Not far away is Ashton Town Green, another attractive green space. When the locals heard there was money available to grass the area they had more ambitious ideas and came up with a design and organised planting to create a park in miniature. As a result of the encouragement from Damian and his colleagues, Wigan’s neighbourhoods have received an impressive 20 awards in the last year.
But that only scratches the surface in this green borough. As the council’s John Rowbotham says: ‘Look behind the terraced streets and the brick walls and you will find beautiful lakes, ancient marshlands, deer and bittern. People in the borough don’t always realise what is here let alone people from further afield.’
Wigan’s Greenheart Regional Park covers 57 square kilometres forming a network of parks, wetlands and four nature reserves. What’s hugely impressive is that much of it has been created from land scarred by decades of industrial dereliction.
Looking after this ambitious project is Martin Purcell who has worked with a variety of organisation such as the Wildlife Trust to make the most of theis open space which makes up 75 per cent of the borough. Where it was once top of the league for derelict land, it is now a pace-setter in creating space for leisure and recreation. It not only attracts rare birds but people in pursuit of leisure activities, such as sailing.
‘We are working to raise the profile of Greenheart,’ said Martin. ‘Our message is that Wigan is a great place to live and an excellent place to invest. We also have six kilometres of canals, a new marina and improved tow paths for walkers.
‘There are tremendous areas of wildflowers and flashes which are used by sailing clubs. We even had a Chinese delegation here. Their town in the north east of China had suffered from industrial dereliction and they came here to see what we had done and take back ideas. We want Greenheart to help sell Wigan and show it in its very best light.’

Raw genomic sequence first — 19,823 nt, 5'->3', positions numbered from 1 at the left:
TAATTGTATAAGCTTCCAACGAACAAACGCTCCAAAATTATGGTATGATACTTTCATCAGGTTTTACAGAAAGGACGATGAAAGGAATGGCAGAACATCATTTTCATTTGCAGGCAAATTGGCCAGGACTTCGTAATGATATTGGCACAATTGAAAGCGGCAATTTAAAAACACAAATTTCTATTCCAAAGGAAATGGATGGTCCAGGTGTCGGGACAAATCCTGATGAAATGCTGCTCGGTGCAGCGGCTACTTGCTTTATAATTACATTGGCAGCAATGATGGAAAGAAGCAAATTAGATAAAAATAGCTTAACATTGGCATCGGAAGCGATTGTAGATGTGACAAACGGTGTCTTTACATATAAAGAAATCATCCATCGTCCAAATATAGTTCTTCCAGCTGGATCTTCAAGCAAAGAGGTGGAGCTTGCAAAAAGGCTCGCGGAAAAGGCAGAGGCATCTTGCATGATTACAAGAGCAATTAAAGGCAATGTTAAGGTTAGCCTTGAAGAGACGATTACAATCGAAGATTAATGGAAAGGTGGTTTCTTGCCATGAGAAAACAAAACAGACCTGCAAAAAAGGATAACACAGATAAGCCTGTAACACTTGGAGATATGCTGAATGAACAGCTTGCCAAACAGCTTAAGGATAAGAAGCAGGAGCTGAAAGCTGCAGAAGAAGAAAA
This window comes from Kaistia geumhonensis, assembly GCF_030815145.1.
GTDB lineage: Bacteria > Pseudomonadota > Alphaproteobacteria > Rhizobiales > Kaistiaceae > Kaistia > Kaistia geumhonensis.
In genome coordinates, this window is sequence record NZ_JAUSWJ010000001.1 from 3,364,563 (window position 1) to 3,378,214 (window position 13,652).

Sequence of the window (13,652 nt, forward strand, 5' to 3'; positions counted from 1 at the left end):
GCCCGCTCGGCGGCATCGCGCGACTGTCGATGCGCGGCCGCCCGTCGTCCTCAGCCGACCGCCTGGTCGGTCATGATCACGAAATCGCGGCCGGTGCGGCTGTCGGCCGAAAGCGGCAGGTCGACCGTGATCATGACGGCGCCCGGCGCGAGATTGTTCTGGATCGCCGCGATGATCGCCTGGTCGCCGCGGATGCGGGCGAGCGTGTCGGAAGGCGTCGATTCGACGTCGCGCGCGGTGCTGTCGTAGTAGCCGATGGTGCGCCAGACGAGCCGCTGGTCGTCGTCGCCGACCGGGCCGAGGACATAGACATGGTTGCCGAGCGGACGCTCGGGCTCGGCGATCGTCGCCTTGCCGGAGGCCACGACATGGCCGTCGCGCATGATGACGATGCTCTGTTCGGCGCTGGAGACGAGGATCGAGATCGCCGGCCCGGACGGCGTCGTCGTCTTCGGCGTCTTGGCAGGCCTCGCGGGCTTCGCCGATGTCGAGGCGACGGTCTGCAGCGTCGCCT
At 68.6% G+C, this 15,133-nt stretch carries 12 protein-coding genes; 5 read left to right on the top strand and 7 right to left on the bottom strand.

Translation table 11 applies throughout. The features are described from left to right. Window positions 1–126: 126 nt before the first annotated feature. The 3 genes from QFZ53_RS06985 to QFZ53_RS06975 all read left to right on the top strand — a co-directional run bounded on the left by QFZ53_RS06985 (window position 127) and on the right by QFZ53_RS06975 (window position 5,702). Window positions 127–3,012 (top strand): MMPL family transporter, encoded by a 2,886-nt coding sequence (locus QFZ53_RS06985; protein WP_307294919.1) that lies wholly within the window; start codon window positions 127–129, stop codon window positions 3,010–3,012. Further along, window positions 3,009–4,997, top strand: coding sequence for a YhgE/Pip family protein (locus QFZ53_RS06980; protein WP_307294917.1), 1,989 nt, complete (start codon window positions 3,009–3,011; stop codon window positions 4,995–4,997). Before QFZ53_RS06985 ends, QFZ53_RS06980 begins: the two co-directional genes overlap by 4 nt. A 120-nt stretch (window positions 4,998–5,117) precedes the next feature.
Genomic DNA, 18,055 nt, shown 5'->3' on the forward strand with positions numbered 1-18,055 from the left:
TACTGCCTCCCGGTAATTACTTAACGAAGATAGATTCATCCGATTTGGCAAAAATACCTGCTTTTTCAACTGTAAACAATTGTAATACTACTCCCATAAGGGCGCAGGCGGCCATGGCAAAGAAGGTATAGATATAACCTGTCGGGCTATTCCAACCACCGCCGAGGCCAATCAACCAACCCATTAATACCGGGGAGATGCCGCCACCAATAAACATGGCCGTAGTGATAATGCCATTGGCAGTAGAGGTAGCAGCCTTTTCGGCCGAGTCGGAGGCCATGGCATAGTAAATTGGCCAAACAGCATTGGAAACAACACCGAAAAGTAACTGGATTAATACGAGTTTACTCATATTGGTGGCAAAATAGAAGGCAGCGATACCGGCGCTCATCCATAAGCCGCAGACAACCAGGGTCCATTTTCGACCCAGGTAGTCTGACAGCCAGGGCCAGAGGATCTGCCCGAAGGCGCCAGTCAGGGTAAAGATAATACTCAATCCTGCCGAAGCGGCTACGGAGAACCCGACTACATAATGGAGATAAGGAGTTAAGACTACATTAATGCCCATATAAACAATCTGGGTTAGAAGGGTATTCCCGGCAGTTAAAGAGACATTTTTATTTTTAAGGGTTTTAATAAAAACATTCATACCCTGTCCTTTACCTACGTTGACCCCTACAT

Perhaps those postcards should have stayed in the museum.
Wigan now has yet another rugby hero to add to legendary names such as Billy Boston. At the age of just 20, Owen Farrell, pictured above, has been hailed as the new Jonny Wilkinson after some stunning performances in an England rugby union shirt. No surprise really. He has a great pedigree - his dad is Andy Farrell, who played rugby league and the union code for England.#
Wigan’s Life Centre started winning awards even before it was finished. This complex blends modern and traditional architecture to house a range of services from the usual council departments to library facilities, the NHS and a healthy living zone with two pools and a gym.
Coal mining is believed to have started in the Wigan area in the 15th Century but it was during the Industrial Revolution that it reached its peak with about 1,000 pit shafts in and around the town.
Mesnes Park, opened in 1878, has been at the forefront of Britain’s parks revival with millions from the Lottery Heritage Fund helping to restore the 30-acre site to its former glory.
Haigh Windmill, a local landmark for more than 160 years, won an urban design award for a restoration project. Lottery funding was used to save the windmill, which was actually a brewery pump. Haigh Hall is a Grade II listed building from the early 1800s. It is surrounded by 250 acres of parkland and woods.
Famous locals include comic entertainer George Formby Junior, whose statue is in the Grand Arcade.
The DW Stadium is home to the Wigan Warriors Rugby League side and Wigan Athletic, two teams playing in the top flight of their sports.
The town’s museum was originally the library opened in 1878 and it was here George Orwell researched his book, The Road to Wigan Pier. There is no pier, of course, but there is a jetty on the canal.
The Battle of Wigan Lane happened during the Civil War in 1651. About 300 men were killed and as many captured. Wigan had been a Royalist stronghold.
Wigan isn’t just famous for pies. Famous foods includes Heinz baked beans, Pataks Indian Foods and Uncle Joe’s Mint Balls.
American thriller writer Martin Cruz Smith, probably most famous for his novel Gorky Park, chose Victorian Wigan as the setting for his 1996 novel, Rose
The print version of this article appeared in the April 2012 issue of Lancashire Life